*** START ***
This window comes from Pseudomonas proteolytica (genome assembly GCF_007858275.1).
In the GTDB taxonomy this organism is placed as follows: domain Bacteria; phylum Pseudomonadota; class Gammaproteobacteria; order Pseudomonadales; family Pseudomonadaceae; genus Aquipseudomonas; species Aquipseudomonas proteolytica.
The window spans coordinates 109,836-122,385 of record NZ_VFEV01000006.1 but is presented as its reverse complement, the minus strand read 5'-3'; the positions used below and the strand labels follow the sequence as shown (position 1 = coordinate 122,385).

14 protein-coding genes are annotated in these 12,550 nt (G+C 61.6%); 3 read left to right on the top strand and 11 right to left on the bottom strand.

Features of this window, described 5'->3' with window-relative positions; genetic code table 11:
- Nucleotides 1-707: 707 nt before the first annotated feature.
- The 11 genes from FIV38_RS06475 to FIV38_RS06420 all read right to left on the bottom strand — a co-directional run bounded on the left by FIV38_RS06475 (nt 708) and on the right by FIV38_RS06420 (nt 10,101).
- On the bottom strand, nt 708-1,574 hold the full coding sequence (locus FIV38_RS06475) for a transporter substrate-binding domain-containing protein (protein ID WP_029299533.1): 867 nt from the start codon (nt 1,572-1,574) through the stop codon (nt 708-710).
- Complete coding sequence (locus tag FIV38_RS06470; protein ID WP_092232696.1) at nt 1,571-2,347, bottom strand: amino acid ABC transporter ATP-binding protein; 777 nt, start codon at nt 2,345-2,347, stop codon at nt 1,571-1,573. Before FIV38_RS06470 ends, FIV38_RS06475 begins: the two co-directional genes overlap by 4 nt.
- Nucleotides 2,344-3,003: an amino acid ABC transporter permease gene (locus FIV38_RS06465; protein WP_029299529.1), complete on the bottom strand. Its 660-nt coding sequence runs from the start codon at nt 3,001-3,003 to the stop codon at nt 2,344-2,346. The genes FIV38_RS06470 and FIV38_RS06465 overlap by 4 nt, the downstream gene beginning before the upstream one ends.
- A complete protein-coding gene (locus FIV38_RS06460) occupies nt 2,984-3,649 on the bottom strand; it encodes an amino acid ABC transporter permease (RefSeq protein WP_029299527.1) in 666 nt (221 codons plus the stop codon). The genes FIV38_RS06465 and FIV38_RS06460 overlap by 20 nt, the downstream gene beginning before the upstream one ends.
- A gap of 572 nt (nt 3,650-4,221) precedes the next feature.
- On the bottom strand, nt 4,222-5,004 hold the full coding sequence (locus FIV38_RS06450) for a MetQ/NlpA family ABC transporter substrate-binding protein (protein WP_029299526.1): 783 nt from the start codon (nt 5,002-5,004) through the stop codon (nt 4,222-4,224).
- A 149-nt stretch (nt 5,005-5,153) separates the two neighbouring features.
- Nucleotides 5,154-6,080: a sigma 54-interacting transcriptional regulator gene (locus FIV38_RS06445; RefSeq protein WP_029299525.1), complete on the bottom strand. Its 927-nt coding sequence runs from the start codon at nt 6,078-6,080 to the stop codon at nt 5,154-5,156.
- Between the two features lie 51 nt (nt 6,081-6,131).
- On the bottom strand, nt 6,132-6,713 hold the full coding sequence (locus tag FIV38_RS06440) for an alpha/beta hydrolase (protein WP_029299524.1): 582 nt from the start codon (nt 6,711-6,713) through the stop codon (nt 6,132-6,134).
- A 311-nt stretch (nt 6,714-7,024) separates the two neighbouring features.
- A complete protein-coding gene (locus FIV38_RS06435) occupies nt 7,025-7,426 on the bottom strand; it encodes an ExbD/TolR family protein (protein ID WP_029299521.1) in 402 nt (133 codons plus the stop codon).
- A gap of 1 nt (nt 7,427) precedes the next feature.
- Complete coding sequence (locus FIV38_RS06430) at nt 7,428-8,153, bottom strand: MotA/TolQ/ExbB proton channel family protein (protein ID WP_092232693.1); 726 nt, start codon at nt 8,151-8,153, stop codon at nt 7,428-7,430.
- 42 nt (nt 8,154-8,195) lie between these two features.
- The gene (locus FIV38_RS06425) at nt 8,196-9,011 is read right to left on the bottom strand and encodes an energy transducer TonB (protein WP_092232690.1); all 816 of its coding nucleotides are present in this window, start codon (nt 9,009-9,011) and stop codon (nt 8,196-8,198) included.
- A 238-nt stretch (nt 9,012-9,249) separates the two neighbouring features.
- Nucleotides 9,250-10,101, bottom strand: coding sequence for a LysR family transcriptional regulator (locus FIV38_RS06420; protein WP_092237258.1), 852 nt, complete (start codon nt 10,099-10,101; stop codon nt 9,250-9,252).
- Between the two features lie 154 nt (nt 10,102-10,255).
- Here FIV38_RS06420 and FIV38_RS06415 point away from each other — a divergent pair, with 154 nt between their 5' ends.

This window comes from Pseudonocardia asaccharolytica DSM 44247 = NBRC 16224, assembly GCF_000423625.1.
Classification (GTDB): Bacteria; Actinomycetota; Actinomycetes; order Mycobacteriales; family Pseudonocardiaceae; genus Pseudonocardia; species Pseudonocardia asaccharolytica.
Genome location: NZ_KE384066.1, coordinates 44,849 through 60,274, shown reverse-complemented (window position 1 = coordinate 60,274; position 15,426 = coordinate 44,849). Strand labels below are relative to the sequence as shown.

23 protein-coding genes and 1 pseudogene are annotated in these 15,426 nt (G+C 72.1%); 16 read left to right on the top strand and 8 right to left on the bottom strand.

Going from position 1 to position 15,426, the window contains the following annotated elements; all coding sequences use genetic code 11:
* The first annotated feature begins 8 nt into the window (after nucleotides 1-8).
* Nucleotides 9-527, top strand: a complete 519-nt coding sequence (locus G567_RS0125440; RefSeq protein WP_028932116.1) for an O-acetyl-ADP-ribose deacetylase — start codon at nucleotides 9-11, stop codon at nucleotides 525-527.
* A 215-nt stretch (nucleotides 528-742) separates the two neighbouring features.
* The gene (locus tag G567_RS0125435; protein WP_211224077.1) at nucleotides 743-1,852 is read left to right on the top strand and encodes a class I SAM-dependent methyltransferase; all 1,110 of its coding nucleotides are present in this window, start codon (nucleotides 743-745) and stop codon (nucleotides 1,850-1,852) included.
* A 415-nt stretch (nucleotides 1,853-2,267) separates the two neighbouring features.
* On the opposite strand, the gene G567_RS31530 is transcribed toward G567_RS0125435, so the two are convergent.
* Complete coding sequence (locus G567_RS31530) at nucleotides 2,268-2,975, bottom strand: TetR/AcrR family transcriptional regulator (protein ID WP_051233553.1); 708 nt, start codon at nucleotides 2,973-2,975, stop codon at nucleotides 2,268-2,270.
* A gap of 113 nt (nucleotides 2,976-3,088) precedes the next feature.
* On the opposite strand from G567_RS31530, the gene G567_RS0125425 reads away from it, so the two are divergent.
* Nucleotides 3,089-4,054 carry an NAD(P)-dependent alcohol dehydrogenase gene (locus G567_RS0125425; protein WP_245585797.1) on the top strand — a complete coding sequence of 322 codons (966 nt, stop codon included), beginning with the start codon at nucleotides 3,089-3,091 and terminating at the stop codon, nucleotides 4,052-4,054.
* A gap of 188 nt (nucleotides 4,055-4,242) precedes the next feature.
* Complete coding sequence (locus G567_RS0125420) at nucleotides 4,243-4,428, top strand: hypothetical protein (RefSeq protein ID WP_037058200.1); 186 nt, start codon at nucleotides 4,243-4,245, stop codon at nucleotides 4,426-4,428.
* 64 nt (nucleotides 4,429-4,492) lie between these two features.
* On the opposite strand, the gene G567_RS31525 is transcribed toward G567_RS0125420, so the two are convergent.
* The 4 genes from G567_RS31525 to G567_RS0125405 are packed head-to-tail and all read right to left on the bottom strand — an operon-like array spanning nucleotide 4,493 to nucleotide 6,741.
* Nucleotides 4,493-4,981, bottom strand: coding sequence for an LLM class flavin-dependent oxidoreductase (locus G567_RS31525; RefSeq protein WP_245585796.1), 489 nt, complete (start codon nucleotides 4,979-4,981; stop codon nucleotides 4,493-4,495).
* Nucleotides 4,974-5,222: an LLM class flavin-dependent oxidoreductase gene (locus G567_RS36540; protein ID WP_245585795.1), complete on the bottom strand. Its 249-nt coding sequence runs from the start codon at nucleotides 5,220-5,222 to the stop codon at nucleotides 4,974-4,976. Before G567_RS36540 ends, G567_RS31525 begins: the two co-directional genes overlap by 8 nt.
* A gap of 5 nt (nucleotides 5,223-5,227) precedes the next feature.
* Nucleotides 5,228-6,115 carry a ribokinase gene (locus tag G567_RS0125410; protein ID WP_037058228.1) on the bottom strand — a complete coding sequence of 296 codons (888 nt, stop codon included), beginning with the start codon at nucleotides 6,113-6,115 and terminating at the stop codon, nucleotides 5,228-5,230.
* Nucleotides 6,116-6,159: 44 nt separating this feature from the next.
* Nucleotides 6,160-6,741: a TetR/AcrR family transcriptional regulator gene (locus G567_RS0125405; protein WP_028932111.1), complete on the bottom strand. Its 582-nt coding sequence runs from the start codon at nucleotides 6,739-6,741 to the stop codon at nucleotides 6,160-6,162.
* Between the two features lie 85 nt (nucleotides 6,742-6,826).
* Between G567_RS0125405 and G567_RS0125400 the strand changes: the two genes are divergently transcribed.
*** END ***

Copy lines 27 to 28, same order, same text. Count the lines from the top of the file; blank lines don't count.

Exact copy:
- Here FIV38_RS06420 and FIV38_RS06415 point away from each other — a divergent pair, with 154 nt between their 5' ends.

This window comes from Pseudonocardia asaccharolytica DSM 44247 = NBRC 16224, assembly GCF_000423625.1.